It is snowing!     What was a grey, rainy day has morphed into a heavy fall of snow out of a yellow tinged sky.      It has been raining and so I wonder if  this first flurry of snow will be able to rest here.    

There is something captivating about snow which I think is a hangover from my childhood.   I loved it when I awoke to deep drifts of snow which  happened regularly in my early years.   I particularly remember the winter of 1961 and finding Jack Frost patterns, his fine tracery, on the inside of my bedroom window.   

We did not have central heating in those days and so, unhindered, in the deepest depths of night that elvish creature, Jack Frost had crept into my bedroom and decorated the windows with his intricate artwork.      Delicate filigree patterns, perfect and symmetrical  filled the glass.        They thrilled me and I was always sorry to see them melt away.                                                                                             

Snow is something I have lived removed from, to a degree, for the last three years.   If anything, it has been a guilty, second hand pleasure which has happened mostly to other people if that doesnt sound too bizarre.     Living by the sea, snow does not really settle, the salt air keeps it at bay, except in the worst years of snowy excess, of course, when nothing can hold back a determined fall of snow.     

Strangely, and despite its proximity to the sea, in Plymouth, where I worked, snow would fill up the roads very quickly and prevent people with cars setting off for work and children from going to school.   Bus services would quickly be suspended and I, having trugged into work from Kingsand, where no snow had fallen at all, only a few miles away as the crow flies, by boat and then on foot, would find myself making the hour long journey home again, as those with such arduous journeys were inevitably sent home in case matters became worse.     Needing absolutely no second bidding I would depart with unseemly haste.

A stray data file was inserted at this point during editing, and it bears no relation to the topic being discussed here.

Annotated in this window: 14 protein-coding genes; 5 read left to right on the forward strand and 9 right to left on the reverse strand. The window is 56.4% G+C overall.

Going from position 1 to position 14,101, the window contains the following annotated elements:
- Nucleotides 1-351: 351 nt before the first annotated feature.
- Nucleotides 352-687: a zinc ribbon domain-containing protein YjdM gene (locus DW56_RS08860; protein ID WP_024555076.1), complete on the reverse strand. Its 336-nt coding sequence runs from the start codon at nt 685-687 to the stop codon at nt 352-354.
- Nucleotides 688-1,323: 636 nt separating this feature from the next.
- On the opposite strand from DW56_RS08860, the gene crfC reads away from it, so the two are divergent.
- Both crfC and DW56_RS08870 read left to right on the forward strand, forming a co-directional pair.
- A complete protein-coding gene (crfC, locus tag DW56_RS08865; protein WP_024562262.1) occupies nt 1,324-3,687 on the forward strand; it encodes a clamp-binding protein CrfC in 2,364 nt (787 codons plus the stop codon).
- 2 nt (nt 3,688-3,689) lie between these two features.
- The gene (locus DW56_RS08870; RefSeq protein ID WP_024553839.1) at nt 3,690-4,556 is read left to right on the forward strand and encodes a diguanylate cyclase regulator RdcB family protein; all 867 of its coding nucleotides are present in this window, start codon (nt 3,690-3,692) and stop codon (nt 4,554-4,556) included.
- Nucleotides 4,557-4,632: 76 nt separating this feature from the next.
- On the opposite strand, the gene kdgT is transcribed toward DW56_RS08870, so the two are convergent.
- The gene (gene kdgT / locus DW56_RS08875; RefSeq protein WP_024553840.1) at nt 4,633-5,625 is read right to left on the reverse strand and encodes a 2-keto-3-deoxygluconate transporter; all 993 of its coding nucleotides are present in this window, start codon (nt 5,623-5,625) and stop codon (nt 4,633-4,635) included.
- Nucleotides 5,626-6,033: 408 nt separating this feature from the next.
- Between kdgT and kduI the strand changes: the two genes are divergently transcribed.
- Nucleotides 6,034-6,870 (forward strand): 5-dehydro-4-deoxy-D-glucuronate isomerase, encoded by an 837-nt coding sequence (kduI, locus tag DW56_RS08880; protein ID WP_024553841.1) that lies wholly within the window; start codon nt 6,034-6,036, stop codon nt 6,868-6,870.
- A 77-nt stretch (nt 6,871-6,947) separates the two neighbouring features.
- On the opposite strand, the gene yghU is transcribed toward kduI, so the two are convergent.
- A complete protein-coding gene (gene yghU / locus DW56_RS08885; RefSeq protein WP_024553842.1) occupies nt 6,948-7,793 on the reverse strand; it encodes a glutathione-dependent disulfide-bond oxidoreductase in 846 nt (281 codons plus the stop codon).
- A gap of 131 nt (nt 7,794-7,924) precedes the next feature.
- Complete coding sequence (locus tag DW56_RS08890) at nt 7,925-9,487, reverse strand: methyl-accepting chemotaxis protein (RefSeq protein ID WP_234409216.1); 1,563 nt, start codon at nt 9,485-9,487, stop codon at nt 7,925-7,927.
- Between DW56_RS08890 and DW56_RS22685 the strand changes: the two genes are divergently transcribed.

If I am honest, since we moved here, I have secretly longed for this day when, sitting at home, I would watch the world turn to white outside my window, or wake to find the world encased in a deep white blanket and cocooned in that hushed and muffled silence a snow covered countryside wears.    It is a romanticised view of snow I know.   I am guilty.   It is, in reality, inconvenient and wet, pretty when white and new fallen, but quickly turning to a seedy brown slush.

As I write, the snow has stopped, it has settled a little on my neighbour’s lawn but the sky is now light and patchily blue.    What rests will fade as quickly as it came beneath watery winter sunshine.   I hope it comes again.  I must wait, it seems, for that thick blanket of snow.    Yule is just around the corner.   A white festival would be lovely.